The other thing that happened in the fall of '95 is that over a period of months, Couch Potato simply checked out of our relationship emotionally. All of a sudden, over that fall and into the winter, he simply, somehow left even thought his body was still sitting there. We became like roommates, sharing space. I was confused, I was lost. I could not figure it out - I still haven't, even in the wake of his death last year. I have some educated guesses, that I think are pretty close to correct, but since I never could get him to talk about it, and now he is gone, I will not know in this life what happened for certainty. Another distressing part of this time with him was that in parts of our relationship, he became abusive...not something I would have ever expected from him, or ever saw any warning signal that things could turn this way. It was completely out of character for him. I struggled desperately with the situation, unable to cope or understand, unable to ask for help, or confide in anyone.

Over the next four years the situation worsened. The abuse became frightening, though it finally peaked and burned out at last towards the end...and left us just coexisting in our house like two strangers who happened to meet in the middle to pay the bills. Needless to say, in the vacuum of my marriage's destruction, and after over a decade's suppression, the long buried issues of my sexuality and orientation, and my faith and beliefs all began to rise. I wandered around my house empty and lonely, and thinking of things that I had firmly set aside...

....and this time there would be no stopping the inevitable truths. The change was inevitable, unavoidable and necessary - change or die, all over again. I'd been down that road before, almost to the bitter end. I chose a different road this time.

And my journey was never going to be the same...


  1. Isn't it funny how our True Self MUST emerge, no matter how hard we try to ignore or suppress it? It's painful at the time, but so worth it in the long run, isn't it?

  2. Having known and loved Couch Potato, it's hard to believe that such a gentle man could have been so abusive. Funny thing what chronic illness, unchecked, unspoken, and slow deterioration can do to man, to a marriage and to a woman in love.

    Yet the first time I met Couch Potato, I couldn't imagine you just didn't fit. All I could think was, "what was she doing with him?!"

    Over the years I learned to love him, first because you loved him, then later because he was family. Perhaps I loved him best as he lay dying, clinging to you like a child, cherishing you, comforting me. He allowed us to share a sacred space as he lay dying, and now it's hard to match the abusive man who created PTSD in you to the man in the bed, or our hearts.

  3. Debra - yes, in the end there is that moment where if you are not congruent with who you really are, a final decision must be made. However, not everybody chooses to move to self-truth. I did a paper on this a few semesters back, on the concept of Identity Foreclosure. Many people have so much invested in the lies that they have been told and the lies they tell themselves that it becomes impossible to make that change. So the foreclose on the development of true self identity. (the title of this paper - 25 pages of it! - is "Modeling an Art Therapy Intervention to Aid in Overcoming Identity Foreclosure and Facilitating Self-Acceptance in Gay, Lesbian, Bisexual and Transgender Student Populations with Fundamentalist Religious Backgrounds". Writing it took over my life...) So, not everyone makes the jump, unfortunately. But as Dreamweaver said in her comment to Light - self authenticity lets you sleep at night in peace, but your days can become fairly interesting!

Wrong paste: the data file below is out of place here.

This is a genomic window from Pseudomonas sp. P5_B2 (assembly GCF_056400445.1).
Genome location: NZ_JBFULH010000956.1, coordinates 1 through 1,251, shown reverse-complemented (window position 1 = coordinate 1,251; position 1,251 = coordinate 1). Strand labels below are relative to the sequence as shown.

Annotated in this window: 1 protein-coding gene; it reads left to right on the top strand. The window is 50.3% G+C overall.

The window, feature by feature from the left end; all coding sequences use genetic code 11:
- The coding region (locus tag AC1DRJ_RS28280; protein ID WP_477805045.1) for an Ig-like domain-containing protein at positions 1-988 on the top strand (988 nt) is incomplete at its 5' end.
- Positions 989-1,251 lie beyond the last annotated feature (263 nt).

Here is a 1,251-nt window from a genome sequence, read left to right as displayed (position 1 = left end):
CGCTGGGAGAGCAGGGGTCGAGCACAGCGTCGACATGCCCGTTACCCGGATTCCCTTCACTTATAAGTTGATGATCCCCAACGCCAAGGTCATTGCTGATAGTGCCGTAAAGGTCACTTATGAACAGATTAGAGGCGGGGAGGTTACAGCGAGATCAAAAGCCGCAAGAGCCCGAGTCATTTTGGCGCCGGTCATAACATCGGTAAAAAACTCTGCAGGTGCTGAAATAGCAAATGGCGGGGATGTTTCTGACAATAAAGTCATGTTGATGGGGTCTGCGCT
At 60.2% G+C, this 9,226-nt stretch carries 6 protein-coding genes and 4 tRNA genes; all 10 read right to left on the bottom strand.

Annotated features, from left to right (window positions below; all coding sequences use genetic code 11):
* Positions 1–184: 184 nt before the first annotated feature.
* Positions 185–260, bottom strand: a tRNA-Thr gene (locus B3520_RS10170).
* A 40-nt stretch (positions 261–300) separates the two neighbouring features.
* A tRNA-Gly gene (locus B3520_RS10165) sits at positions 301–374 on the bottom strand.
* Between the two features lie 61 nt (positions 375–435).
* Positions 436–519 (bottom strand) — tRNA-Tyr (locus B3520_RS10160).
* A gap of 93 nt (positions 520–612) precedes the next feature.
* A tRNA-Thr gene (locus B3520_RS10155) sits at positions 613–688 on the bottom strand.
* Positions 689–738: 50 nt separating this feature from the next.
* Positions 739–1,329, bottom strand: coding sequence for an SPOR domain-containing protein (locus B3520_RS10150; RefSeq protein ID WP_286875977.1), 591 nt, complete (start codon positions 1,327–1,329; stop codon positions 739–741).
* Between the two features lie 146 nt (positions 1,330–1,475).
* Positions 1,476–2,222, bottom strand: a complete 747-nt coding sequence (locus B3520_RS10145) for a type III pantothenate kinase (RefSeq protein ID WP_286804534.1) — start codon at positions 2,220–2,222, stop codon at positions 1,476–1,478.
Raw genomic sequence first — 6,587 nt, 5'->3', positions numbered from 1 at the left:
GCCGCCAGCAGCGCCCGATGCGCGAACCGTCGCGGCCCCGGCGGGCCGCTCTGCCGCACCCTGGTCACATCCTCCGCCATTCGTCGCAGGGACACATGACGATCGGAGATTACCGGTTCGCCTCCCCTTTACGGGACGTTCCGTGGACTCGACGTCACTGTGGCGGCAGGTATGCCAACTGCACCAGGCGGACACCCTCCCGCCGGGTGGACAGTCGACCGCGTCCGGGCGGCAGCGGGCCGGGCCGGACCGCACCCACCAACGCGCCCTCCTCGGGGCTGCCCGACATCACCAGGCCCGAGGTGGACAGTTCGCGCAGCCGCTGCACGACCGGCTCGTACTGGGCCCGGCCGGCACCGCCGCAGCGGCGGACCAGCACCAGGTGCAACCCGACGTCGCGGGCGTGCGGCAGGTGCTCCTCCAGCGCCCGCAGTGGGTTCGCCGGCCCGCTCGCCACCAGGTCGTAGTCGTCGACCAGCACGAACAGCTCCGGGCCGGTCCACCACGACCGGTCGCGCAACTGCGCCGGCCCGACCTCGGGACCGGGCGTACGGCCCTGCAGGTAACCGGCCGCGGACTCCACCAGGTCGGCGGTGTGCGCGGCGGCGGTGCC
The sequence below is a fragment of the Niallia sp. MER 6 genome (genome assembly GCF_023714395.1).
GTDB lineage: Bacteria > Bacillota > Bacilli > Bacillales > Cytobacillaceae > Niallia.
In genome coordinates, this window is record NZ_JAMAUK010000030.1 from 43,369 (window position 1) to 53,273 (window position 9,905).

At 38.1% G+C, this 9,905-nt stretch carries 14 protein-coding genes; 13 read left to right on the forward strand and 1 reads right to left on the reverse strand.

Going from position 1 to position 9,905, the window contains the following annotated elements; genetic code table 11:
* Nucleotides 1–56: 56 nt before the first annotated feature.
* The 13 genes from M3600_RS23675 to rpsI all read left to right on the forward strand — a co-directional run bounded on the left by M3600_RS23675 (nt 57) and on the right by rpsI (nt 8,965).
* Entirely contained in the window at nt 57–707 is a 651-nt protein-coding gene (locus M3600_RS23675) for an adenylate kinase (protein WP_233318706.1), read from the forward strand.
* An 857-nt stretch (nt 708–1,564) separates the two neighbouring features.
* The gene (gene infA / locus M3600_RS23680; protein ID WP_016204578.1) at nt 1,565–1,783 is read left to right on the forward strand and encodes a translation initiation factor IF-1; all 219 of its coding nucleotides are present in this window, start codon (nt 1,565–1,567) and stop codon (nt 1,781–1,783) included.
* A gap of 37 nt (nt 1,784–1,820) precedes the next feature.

4. Dreamweaver, thanks for your beautiful words about Couch Potato. One thing his and my relationship over 22 years; 10 of those years married, proved was that nothing is ever simple. He was a complex man - loving, gentle, tend and giving. He was also socially difficult, rude, unthinking, and in the end abusive. There will come a post here wherein I will write about those years with him in detail - his elegy so to speak. Suffice to say here, for those who read this blog - posts and comments - that the side effects of Myatonic Dystrophy can manifest with cognitive abnormalities including developmental delays, learning problems, language, speech, behavior, apathy or hypersomnia.Couch Potato had ALL of these...and they grow progressively worse, geometrically so, with time and age. He was relatively normal when we met. By the end, the Myatonic Dystrophy had utterly destroyed him.
    I think that fateful fall in 2005 was a catastrophic jump in symptomology for him, particularly in cognitive areas. I don't think he understood what had happened to him; I think he was confused and lost in his own mind, frightened and unable to express what was happening to him. And so he turned inwards...
    And I had no way of knowing what had happened. It was a sad thing.